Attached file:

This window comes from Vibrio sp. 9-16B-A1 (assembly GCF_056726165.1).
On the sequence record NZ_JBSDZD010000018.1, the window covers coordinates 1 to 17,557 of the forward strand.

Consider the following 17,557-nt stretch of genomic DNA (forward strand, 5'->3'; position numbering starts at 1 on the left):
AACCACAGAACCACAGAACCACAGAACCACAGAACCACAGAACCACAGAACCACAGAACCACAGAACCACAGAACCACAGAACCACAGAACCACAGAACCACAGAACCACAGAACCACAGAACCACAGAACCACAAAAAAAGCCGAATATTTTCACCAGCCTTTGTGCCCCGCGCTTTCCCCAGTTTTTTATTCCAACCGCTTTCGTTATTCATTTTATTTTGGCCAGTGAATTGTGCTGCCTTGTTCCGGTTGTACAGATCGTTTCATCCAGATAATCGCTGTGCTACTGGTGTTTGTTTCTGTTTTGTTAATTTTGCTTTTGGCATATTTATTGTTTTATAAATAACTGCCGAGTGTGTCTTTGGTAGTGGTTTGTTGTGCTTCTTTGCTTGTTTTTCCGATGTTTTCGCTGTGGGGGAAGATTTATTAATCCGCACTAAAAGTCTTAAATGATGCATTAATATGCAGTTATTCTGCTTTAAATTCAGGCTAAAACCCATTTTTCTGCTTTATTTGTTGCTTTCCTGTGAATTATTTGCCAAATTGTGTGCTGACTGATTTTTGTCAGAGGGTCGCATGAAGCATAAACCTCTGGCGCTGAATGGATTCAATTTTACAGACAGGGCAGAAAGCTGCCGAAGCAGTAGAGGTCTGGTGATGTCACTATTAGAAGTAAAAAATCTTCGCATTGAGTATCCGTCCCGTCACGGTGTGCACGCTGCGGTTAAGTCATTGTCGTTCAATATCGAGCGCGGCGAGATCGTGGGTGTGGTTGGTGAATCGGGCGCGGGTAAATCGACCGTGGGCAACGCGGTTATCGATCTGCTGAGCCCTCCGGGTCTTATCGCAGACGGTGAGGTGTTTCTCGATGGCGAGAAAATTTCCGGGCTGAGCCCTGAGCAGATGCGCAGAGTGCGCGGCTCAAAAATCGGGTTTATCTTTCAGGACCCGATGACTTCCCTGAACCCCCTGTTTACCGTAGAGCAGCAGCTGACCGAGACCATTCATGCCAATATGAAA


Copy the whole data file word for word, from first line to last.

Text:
This window comes from Vibrio sp. 9-16B-A1 (assembly GCF_056726165.1).
On the sequence record NZ_JBSDZD010000018.1, the window covers coordinates 1 to 17,557 of the forward strand.

Consider the following 17,557-nt stretch of genomic DNA (forward strand, 5'->3'; position numbering starts at 1 on the left):
AACCACAGAACCACAGAACCACAGAACCACAGAACCACAGAACCACAGAACCACAGAACCACAGAACCACAGAACCACAGAACCACAGAACCACAGAACCACAGAACCACAGAACCACAGAACCACAGAACCACAAAAAAAGCCGAATATTTTCACCAGCCTTTGTGCCCCGCGCTTTCCCCAGTTTTTTATTCCAACCGCTTTCGTTATTCATTTTATTTTGGCCAGTGAATTGTGCTGCCTTGTTCCGGTTGTACAGATCGTTTCATCCAGATAATCGCTGTGCTACTGGTGTTTGTTTCTGTTTTGTTAATTTTGCTTTTGGCATATTTATTGTTTTATAAATAACTGCCGAGTGTGTCTTTGGTAGTGGTTTGTTGTGCTTCTTTGCTTGTTTTTCCGATGTTTTCGCTGTGGGGGAAGATTTATTAATCCGCACTAAAAGTCTTAAATGATGCATTAATATGCAGTTATTCTGCTTTAAATTCAGGCTAAAACCCATTTTTCTGCTTTATTTGTTGCTTTCCTGTGAATTATTTGCCAAATTGTGTGCTGACTGATTTTTGTCAGAGGGTCGCATGAAGCATAAACCTCTGGCGCTGAATGGATTCAATTTTACAGACAGGGCAGAAAGCTGCCGAAGCAGTAGAGGTCTGGTGATGTCACTATTAGAAGTAAAAAATCTTCGCATTGAGTATCCGTCCCGTCACGGTGTGCACGCTGCGGTTAAGTCATTGTCGTTCAATATCGAGCGCGGCGAGATCGTGGGTGTGGTTGGTGAATCGGGCGCGGGTAAATCGACCGTGGGCAACGCGGTTATCGATCTGCTGAGCCCTCCGGGTCTTATCGCAGACGGTGAGGTGTTTCTCGATGGCGAGAAAATTTCCGGGCTGAGCCCTGAGCAGATGCGCAGAGTGCGCGGCTCAAAAATCGGGTTTATCTTTCAGGACCCGATGACTTCCCTGAACCCCCTGTTTACCGTAGAGCAGCAGCTGACCGAGACCATTCATGCCAATATGAAA